Folk singer and prolific songwriter Dar Williams entertained a full house at the on Saturday as part of the .
The 44-year-old Williams, who hails from the Hudson River Valley, has been playing the guitar and writing songs since she was 9 years old. Her intimate, from-the-heart style of storytelling has made her a favorite among folk fans. Accompanying Williams on keyboards and lush harmonies was Bryn Roberts.
Beginning with the show's opener "Spring Street" from her album "The Green World," released in August 2000, the audience sat in appreciative silence.
Williams followed it with "The Easy Way" from 2008's "The Promised Land" and told the crowd the song was a bit about the "twisty, turny life that I have enjoyed."
The musician, who studied theater and religion at Wesleyan University, got her start performing in coffeehouses before catching the eye of Joan Baez, whom she accompanied on tour in the early 1990s.
While much of the singer's body of work has eluded the mainstream, Williams has been a darling of public radio since her career began. Before performing a rocking version of "Are You Out There" from the 1997 album "End of the Summer," Williams took a moment to extol the virtues of stations like WFUV that have been introducing people, especially teens, to world music and otherwise hard-to-find artists. She also joked that these stations are "keeping them in the loop" about conspiracy theories, most recently involving microwaves and underwire bras.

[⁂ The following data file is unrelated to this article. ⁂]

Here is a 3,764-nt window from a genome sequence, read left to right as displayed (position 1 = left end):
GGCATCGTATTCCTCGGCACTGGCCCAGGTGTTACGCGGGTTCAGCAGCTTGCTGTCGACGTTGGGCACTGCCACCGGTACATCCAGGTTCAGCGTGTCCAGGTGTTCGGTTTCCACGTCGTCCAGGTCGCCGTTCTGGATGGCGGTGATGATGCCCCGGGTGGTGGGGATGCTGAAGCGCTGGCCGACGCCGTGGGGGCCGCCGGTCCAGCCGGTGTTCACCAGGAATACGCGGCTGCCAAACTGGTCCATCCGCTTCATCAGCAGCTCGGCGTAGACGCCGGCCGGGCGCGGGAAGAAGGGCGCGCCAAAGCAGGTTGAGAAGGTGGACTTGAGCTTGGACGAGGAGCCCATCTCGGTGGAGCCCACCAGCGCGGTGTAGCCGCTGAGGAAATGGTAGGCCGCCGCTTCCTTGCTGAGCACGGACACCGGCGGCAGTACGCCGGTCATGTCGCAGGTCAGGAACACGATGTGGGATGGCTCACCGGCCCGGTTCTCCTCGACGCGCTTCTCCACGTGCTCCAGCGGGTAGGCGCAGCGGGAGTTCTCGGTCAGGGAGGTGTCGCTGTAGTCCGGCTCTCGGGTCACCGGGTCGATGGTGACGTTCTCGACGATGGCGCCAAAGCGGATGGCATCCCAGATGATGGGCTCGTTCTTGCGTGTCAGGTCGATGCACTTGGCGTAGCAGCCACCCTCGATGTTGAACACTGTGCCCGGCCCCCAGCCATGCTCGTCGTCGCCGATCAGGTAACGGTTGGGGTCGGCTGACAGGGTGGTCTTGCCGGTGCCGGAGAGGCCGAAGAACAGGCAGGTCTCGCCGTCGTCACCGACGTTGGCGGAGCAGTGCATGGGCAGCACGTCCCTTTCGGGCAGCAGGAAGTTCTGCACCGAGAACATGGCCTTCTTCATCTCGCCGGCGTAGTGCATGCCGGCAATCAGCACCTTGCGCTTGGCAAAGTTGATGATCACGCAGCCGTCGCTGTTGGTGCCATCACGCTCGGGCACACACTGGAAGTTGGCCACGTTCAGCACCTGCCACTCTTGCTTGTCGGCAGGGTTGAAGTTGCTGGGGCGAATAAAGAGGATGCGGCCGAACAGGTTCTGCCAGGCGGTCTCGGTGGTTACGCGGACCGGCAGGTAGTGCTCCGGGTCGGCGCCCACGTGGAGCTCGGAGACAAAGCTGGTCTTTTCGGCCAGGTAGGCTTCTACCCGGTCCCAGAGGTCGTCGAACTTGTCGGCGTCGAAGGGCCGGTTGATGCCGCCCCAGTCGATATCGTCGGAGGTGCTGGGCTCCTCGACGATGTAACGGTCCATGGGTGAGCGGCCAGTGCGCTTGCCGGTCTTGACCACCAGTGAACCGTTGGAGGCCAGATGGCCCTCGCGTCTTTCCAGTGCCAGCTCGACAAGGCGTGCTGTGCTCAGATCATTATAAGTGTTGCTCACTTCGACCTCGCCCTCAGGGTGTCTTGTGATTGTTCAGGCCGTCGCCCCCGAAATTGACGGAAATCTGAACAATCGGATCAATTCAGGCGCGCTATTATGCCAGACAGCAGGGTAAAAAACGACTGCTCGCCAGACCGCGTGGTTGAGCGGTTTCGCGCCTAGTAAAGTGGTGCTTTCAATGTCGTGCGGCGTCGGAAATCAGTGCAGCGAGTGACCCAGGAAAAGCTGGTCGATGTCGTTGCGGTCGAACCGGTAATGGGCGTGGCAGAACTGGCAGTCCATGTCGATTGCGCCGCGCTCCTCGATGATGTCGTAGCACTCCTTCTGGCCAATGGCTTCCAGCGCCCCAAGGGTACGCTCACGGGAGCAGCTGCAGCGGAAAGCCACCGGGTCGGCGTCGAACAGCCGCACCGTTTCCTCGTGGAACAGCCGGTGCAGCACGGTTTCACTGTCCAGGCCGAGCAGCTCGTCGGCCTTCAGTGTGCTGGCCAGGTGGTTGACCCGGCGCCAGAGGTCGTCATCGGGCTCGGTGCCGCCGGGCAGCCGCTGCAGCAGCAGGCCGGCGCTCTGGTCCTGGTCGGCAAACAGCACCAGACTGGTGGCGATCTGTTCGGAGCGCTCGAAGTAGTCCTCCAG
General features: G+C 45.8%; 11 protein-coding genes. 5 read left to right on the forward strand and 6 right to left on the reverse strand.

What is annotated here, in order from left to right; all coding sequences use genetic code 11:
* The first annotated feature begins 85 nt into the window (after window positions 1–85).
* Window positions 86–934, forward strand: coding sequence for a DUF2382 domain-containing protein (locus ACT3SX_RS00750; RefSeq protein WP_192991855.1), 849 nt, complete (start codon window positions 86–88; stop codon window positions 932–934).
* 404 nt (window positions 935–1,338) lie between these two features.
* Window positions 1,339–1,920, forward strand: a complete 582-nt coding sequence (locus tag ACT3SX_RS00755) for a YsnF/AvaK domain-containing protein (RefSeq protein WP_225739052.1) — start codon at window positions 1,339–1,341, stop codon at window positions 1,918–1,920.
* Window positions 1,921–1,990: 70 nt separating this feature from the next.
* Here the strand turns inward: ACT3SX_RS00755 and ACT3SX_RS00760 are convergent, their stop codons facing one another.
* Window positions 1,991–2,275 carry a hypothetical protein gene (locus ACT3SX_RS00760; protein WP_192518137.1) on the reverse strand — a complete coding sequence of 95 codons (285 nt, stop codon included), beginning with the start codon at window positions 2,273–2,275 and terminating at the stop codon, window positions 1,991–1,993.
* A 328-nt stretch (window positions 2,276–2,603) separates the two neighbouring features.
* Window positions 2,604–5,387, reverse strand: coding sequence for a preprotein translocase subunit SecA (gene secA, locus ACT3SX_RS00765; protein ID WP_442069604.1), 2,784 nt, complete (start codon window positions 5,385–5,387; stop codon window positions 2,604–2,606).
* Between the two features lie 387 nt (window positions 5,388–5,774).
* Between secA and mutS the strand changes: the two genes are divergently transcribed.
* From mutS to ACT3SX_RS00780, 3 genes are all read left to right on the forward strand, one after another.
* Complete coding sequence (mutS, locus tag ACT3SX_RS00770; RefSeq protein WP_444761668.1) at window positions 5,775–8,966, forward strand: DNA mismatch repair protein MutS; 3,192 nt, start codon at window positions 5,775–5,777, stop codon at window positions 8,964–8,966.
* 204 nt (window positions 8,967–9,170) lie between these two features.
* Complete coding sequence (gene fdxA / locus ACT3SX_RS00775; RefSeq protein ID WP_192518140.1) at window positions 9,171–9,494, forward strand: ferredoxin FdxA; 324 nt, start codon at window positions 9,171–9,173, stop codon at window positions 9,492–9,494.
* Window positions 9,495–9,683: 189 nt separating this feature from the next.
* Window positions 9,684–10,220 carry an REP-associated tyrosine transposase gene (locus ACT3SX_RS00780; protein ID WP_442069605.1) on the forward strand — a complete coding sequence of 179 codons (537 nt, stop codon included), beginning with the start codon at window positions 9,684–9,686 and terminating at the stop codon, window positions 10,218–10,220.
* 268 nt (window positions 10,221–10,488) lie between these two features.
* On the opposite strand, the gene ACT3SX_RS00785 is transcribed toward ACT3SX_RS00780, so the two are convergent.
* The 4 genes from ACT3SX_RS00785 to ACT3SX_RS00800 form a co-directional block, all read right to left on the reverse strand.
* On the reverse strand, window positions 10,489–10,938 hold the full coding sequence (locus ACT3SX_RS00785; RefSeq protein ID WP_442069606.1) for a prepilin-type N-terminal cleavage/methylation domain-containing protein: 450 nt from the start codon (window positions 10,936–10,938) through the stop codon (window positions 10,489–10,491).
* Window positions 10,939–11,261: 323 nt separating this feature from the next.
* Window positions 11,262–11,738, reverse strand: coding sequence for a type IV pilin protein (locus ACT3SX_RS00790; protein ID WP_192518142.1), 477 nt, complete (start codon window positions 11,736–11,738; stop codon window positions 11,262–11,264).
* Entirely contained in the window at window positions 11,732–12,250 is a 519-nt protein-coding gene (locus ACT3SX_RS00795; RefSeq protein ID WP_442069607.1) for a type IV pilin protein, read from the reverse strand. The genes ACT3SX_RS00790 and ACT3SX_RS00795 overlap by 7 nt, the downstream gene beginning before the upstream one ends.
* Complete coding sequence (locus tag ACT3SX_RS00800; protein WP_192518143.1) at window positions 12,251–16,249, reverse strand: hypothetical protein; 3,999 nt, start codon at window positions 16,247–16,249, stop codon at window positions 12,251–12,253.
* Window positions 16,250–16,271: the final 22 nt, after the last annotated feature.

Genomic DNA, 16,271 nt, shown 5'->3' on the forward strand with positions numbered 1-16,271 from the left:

From ballads to banter, Williams shared her ups and downs in life, love and music with wry humor and wit, keeping the audience engaged and laughing from start to finish. Chronicling her time in therapy, the mom of two played "After All", which she said gives her an opportunity to share the footholds that helped her up from rock bottom.
Continuing the therapy theme, audience members requested "What Do You Hear in These Sounds", also from "End of the Summer", which Williams called "my pop song about therapy."
Another favorite "When I Was a Boy" from her debut album "The Honesty Room" served as one of the final tunes of the show. Williams explained that the song was born out of "a nice androgynous decade—the '70s", when both boys and girls had the same hairstyle—the Dorothy Hamill or the John Denver.
In addition to writing music, Williams has also authored a directory of natural food stores and restaurants called "The Tofu Tollbooth", inspired by her search for healthy food options during her time on the road touring. She has also written two books for children "Amalee" and "Lights, Camera, Amalee."
Kim Caswell, of Cedar Grove, who attended the show with her daughter, Kris Harvey, said she has seen Williams perform several times previously.
"She just gets better each time," Caswell said. "You feel a part of her. She draws you in with the dialogue of life. During one of her last songs, there were tears in my eyes. She's so real."
"She's got so much going on and she expresses it all so well," Harvey said.